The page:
Masters 2022 — Tiger Woods has spent a lifetime preparing for this kind of pain

AUGUSTA, Ga. — Tiger Woods and his rebuilt leg weathered another day at the Masters, overcoming a disastrous front nine to make the cut and enter the weekend nine shots off the lead. To watch him on Friday, in pain but still stoic, was to watch someone fight…the course, the wind, itself. Across the country, in California, a retired golf pro recognized that display of courage and thought of his old friend Earl Woods.

“He would be so proud,” Joe Grohman said Friday. “For the physical ailments Tiger has been through, and all the other nonsense, Earl would be crazy right now.”

Almost everyone who follows golf knows the story of Earl Woods, the green beret and combat veteran who raised the best golfer in the world. Even though Earl has been dead for nearly 16 years, people who knew him couldn’t help but think of him as they watched Tiger play at Augusta National this week. Earl would have loved the struggle, knowing in his bones that an injured middle-aged man playing two rounds of golf shows more greatness than running away from a field in those vanished days of youth and wonder.

Long ago, Earl and Grohman bonded over brutal days on the shooting range, meeting at the Seal Beach Navy Golf Course near the Woods’ home in Cypress. One day, while hitting balls, Earl turned to the head pro.

“Joe, have you ever met my son?” ” He asked.

Tiger stood far away in the firing range, all alone and refusing to look up, as Earl explained to his friend, “When he’s on tour, he’s going to have to play with distractions.”

Earl liked to make noise to try and shake Tiger, to get inside his head, and shortly after meeting Tiger, Joe asked him, “Does he really do that every time?”

“I don’t know,” Tiger replied. “I haven’t heard anything for two years.”

That’s when Joe knew. They were dealing with once in a generation.

Earl and Tiger spent every day together in Navy class, playing tricks, hitting balls, and Grohman was their almost constant companion during those years, starting around age 13 and going until he become professional.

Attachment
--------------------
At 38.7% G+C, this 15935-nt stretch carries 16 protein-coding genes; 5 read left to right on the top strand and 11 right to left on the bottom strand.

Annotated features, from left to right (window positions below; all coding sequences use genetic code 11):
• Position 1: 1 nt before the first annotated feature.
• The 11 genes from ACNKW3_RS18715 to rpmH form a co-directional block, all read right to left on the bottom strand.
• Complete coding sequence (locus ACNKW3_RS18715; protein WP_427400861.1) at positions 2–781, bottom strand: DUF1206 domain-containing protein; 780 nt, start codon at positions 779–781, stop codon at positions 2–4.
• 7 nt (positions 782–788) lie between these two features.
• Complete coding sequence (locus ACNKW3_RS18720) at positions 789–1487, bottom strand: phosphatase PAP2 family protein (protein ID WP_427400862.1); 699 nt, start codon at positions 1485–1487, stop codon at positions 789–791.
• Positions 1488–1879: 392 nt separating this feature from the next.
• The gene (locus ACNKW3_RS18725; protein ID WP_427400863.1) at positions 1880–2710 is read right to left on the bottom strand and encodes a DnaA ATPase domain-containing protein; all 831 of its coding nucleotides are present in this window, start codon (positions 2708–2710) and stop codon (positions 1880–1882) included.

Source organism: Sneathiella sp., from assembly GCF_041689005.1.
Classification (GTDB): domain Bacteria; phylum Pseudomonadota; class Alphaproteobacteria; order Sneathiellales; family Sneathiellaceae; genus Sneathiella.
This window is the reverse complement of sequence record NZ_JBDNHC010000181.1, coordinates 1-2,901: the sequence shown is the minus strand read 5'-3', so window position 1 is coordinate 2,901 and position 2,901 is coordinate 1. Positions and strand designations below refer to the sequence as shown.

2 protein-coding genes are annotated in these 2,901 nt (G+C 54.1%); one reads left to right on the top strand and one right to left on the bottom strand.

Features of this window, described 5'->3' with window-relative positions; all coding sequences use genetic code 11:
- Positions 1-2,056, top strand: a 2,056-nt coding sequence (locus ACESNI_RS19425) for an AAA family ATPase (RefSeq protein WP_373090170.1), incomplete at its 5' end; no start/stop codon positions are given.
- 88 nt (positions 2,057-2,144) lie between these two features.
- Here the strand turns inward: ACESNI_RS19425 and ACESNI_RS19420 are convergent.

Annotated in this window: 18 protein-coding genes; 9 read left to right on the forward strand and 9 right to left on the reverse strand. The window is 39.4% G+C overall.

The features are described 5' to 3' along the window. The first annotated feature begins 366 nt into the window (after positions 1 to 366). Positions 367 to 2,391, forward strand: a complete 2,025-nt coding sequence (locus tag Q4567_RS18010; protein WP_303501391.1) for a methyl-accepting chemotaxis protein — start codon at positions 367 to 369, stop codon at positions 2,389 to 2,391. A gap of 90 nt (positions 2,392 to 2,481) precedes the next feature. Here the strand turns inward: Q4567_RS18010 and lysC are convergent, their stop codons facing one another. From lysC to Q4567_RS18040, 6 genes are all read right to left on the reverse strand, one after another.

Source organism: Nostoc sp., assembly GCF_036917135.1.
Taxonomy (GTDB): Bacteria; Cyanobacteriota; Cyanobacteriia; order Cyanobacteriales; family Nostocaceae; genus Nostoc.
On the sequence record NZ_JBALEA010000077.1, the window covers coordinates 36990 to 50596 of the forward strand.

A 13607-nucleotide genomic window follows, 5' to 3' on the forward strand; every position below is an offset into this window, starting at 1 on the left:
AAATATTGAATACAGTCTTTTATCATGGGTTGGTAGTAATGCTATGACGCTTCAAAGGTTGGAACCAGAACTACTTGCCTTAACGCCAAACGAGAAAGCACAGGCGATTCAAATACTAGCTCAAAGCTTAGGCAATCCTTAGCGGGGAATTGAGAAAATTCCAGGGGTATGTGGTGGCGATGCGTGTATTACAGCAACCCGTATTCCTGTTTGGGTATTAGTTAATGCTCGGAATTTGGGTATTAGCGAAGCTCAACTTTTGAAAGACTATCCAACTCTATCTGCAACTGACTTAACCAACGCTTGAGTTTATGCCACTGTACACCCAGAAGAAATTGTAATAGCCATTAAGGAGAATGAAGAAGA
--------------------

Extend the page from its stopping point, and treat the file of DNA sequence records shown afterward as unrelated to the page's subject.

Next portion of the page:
They would often add one of Earl’s old military buddies as a fourth and burn the light of day. The group gathered at the bar to go around, the men ordering drinks and Tiger sitting there with his coke. Sometimes Joe and Tiger were the only two people at the club, which didn’t have much traffic due to the closing of military bases in the area. They were playing cross-country from one corner of the property to the other, or maybe they were just camping out on #8 for hours and hitting corners. He remembers Tiger, around the age of 15 or 16, going from landing his practice 20 yards behind Grohman to two weeks later 20 yards ahead.

“It pissed me off,” Grohman said with a laugh.

He felt close to something powerful, the future of golf by his side, and then one day it was gone. During Tiger’s rise, he left a lot of people behind.

“He didn’t tell me he was moving to Florida and that broke my heart,” Grohman said. “I thought I was very close to the family. I couldn’t say goodbye to him. It was just over. I miss that kid. Those were the fun days.”

Grohman often had a mourning companion. His friend, Earl, struggled a lot when his son also left home, going out into the world to become Tiger Woods. “I would drop by to see them,” Grohman said. “You could feel it. There was a sense of loss. It was a bereavement. It was bittersweet: ‘God, we miss the kid.’ We fed on his energy.”

He stopped and thought about Earl.